In my post about the Queens I explained that I had begun to understand the court cards better when I decided to read them all as representations of myself. This is true, and is something that as a new reader I am still doing at the moment, but this is not the only way to read them. One of the more common ways to read the knights are as young, or immature, men, often from late teens to mid-thirties.
The Knight of Swords is swift and impulsive and doesn’t always consider consequences before he goes charging into challenges or conflict. He is restless, ambitious, confident and assertive. Sometimes this can go from assertive to aggressive if he does not have the necessary emotional maturity to control himself. This knight is a force of intellect and he is completely fearless. Of the four, he is the one most likely to throw himself head first into any situation, and he loves facing new challenges.
Greer sees this Knight as an ENTJ. He draws energy from interacting with others, prefers generalisations to specifics, relies on logic, and likes structure and organisation.
The Knight of Wands is full of charisma, and he is naturally fun-loving. He is overflowing with energy and enthusiasm, with a great sense of humour. He has loads of creativity but can also be impulsive, meaning many of his ideas fail due to lack of planning. Luckily, his optimism and confidence means he is always able to pick himself up, put his failure behind him, and move on to the next idea.
For Greer, this knight is an ENFP. Like the Knight of Swords, his energy comes from interacting with others and he prefers generalisations to specifics. This Knight however makes decisions based on emotional and personal consequences and likes to take the world as it comes.
The Knight of Cups is the artistic romantic who is sensitive and seductive. His lack of emotional maturity means he is also often moody and narcissistic. He can be very kind and empathetic however, and is the kind of young man who could introduce you to lots of new experiences. This is a guy who really wants to follow his dreams but, again, his lack of maturity means he doesn’t always consider the consequences, or the reality, of his situation.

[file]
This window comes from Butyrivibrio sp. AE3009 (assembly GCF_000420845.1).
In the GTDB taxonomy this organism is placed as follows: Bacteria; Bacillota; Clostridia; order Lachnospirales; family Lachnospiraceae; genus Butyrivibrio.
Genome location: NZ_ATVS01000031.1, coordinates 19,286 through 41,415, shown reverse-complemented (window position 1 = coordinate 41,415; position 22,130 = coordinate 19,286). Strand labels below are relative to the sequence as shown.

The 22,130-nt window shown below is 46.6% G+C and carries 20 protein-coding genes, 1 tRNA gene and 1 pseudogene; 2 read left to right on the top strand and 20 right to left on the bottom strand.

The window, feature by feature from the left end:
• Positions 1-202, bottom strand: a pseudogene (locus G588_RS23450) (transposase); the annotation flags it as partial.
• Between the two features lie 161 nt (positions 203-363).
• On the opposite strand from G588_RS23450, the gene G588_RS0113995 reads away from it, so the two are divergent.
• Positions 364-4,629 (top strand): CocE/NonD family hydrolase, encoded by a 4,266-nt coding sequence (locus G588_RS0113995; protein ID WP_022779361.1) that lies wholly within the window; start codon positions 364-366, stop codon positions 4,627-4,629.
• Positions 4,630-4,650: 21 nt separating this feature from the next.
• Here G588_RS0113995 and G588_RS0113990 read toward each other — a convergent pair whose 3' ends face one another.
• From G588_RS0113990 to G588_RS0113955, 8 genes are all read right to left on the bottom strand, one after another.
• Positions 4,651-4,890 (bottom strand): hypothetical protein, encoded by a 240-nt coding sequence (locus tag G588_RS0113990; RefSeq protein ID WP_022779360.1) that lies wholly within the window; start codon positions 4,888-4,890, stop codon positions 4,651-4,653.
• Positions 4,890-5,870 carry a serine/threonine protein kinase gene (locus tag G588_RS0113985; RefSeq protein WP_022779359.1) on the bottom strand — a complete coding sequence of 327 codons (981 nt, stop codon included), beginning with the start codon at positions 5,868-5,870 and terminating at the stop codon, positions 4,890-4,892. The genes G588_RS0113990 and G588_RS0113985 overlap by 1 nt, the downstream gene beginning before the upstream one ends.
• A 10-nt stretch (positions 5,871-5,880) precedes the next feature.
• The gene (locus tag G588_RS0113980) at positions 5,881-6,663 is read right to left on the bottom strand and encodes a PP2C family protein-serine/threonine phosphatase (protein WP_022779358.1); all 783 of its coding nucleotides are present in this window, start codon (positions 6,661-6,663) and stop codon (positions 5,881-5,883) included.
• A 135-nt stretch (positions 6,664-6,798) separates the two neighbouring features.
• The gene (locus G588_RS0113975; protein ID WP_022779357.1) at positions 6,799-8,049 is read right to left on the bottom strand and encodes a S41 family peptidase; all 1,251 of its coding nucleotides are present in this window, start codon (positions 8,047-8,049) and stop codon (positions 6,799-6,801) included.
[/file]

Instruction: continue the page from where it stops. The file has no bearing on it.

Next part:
Greer believes this knight is an INFP (incidentally, I am also an INFP). He, unlike the other knights, draws energy from solitude. He prefers generalisations to specifics, makes decisions based on emotional and personal consequences, and values spontaneity and surprise.
The Knight of Pentacles is usually the only one of the knights who is depicted standing still. All the other knights can be seen charging into something, whilst this knight prefers to take things slow and steady. He is patient, dedicated, methodical, and practical. This young man is very serious and is rarely the life of the party. He is the most reliable and loyal of the four knights.
This knight, according to Greer, is an ESFJ. He draws energy from interacting with others, appreciates concrete details and clear procedures, makes decisions on the basis of emotional and personal consequences, and likes his life to be scheduled and organised.